Joint Hearing of the Committee on Homeland Security and Governmental Affairs of the U.S. Senate and the Committee on Veterans’ Affairs of the U.S. House of Representatives at 1:00 p.m. CDT.
Opening Statement of Hon. Henry E. Brown, Jr., a Representative in Congress from the State of South Carolina
Good morning. Chairman Michaud and Ranking Member Miller I want to thank you for holding this hearing to discuss important issues that have impacted many veterans, within my state of South Carolina and the Nation as a whole, who have served their country during the Gulf War. As a member of this distinguished subcommittee, it is my duty – it is our duty to provide our Nations veterans with access to the best heath care possible. It is our duty, perhaps even a moral responsibility for us here today, on this committee to help those brave veterans who have helped defend our great Nation.
Today, I have the distinguished and dignified honor of introducing someone who answered the call of duty by helping his country when it needed him the most; and today he comes before us and asks for our help. His name is Brigadier General Thomas Mikolajcik. For many years, my personal friend and great American hero, Gen. Mikolajcik, or Gen.Mik as he is known by those closest to him, has been a leader in the Charleston community. First, as the commander of the C-17 wing based at the Charleston Air Force Base, and then as an active contributor to the Charleston Chamber of Commerce’s military relations activities following his retirement in 1996.
While General Mik’s dedication to the Charleston community would be noteworthy in any case, it is even more impressive when one realizes that his focus on the needs of his community come at a time when he is suffering from a debilitating and deadly disease. In 2005, General Mik announced that he had been diagnosed with Amyotrophic Lateral Sclerosis (ALS). While many individuals would have immediately withdrawn under the pressure and impact of ALS, the General used it as an opportunity, and with much resolve and endurance doubled his efforts and dedication. In addition to continuing his commitment to the Charleston community, the General has devoted a great deal of attention to raising awareness within the community of ALS and improving the quality of life for ALS patients and their families. Thanks to his efforts, a new ALS Association chapter was formed in South Carolina, and the only ALS clinic in the state was founded at Charleston’s Medical University of South Carolina. General Mik is truly an inspiration to many throughout the Charleston community, continually thinking of others despite the grave challenges he faces.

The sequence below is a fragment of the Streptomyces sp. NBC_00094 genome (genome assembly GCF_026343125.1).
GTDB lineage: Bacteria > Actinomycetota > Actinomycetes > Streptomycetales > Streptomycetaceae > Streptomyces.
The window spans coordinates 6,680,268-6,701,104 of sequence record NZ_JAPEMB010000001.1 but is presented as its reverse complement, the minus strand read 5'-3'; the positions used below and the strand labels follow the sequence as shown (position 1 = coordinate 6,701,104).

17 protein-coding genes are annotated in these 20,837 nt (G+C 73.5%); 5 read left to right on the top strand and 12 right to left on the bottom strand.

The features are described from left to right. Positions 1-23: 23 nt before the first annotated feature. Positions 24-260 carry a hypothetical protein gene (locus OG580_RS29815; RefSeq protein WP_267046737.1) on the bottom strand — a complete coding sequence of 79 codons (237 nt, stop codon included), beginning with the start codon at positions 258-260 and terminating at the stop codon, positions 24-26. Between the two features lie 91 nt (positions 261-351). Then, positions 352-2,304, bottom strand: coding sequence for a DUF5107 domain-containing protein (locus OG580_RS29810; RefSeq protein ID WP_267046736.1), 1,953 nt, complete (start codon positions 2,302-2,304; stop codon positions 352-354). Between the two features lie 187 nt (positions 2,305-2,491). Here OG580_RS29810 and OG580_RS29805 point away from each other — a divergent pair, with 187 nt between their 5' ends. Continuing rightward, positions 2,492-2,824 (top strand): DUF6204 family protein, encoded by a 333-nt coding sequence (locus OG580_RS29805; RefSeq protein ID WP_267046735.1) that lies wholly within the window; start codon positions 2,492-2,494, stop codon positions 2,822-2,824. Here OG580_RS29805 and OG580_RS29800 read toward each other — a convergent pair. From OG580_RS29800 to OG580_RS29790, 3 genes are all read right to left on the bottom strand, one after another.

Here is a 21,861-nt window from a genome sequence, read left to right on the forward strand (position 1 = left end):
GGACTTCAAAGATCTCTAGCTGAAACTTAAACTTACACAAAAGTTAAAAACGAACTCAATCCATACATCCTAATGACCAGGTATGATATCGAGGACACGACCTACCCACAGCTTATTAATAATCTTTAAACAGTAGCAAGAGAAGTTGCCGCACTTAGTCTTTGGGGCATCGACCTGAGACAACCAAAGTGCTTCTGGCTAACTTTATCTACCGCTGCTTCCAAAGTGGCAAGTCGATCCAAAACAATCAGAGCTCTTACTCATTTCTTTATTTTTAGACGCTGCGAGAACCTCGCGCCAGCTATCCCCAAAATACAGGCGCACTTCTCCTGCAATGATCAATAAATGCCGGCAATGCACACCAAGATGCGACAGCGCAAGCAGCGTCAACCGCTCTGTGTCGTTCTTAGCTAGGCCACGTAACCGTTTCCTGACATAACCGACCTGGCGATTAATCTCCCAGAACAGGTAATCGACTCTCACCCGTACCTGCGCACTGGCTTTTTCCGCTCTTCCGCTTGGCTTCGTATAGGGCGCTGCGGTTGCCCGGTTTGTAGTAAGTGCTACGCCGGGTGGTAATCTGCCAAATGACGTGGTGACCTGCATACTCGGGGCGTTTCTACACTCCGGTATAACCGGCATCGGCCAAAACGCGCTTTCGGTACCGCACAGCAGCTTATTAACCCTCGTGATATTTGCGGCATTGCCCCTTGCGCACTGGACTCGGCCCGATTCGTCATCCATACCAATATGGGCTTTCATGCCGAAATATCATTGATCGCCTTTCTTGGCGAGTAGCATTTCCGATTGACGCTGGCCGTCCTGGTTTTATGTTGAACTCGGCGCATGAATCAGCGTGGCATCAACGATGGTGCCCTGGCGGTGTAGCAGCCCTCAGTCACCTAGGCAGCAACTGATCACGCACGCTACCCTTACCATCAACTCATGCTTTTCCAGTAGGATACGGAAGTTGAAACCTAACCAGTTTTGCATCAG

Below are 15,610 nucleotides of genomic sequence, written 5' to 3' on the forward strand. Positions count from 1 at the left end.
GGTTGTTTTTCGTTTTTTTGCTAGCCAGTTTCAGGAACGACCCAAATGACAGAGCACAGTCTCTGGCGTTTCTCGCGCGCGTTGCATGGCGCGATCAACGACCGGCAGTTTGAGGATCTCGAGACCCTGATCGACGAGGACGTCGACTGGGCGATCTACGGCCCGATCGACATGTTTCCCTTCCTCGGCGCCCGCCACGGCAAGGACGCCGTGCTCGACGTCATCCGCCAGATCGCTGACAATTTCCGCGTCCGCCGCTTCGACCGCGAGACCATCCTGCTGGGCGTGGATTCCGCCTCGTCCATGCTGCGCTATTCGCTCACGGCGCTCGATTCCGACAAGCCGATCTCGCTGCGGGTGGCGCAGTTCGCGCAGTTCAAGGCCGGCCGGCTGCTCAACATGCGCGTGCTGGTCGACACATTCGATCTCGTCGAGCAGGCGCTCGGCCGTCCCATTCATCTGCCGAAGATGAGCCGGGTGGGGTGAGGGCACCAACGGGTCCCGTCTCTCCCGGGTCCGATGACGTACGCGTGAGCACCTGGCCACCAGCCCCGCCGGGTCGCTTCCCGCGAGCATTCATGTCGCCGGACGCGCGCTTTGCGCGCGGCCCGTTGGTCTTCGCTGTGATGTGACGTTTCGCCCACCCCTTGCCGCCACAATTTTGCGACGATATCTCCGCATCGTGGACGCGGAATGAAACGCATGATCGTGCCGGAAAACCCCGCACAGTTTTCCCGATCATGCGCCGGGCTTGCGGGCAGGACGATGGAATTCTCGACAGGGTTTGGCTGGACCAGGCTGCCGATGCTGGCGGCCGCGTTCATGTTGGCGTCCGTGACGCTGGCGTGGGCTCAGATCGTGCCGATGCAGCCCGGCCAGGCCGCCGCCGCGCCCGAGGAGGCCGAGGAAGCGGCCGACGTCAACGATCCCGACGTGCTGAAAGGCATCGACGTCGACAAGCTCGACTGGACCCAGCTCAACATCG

Numerous studies have shown that individuals who have served in the military have a high propensity towards being diagnosed with ALS. While the Department of Veterans Affairs has identified ALS as a Gulf War I-related disease, cases abound that show the spread of this disease among veterans is much broader. Indeed, a recent study showed that veterans of all conflicts have a 60 percent higher chance of being diagnosed with ALS than the general population. It has been nearly 70 years since Lou Gehrig made his famous speech and retired from baseball after contracting this horrific disease, and it has been nearly 17 years since the end of the first Gulf War; and yet little has been done about this disease and even less is known about its causes. The work of General Mik has also brought to my attention the growing number of veterans contracting ALS outside of service during Gulf War I. My office is aware of a number of cases in my district from veterans who have developed ALS where the VA has denied their claims because their service was not within the presumptive timeframe of August 2, 1990 through July 31, 1991. We don’t have a good handle on how many non-Gulf War I veterans have contracted ALS, what military-related risk factors exist, or what we can do to decrease the chances of ALS among our veterans and military service men and women. This issue is of special concern as we continue to have troops deployed in OEF/OIF.
The story of General Mik serves as a testament to the need for leadership at the Federal level towards developing a comprehensive ALS research program and a clear VA/DoD policy ensuring that all veterans with service-connected-ALS receive the attention they deserve, regardless of whether or not they served during Gulf War I. We need an agency to step up to the plate and lead federal research into the causes of ALS and how we can better improve its treatment. Most importantly, we need to begin these efforts NOW, before more veterans, including General Mik, succumb to ALS.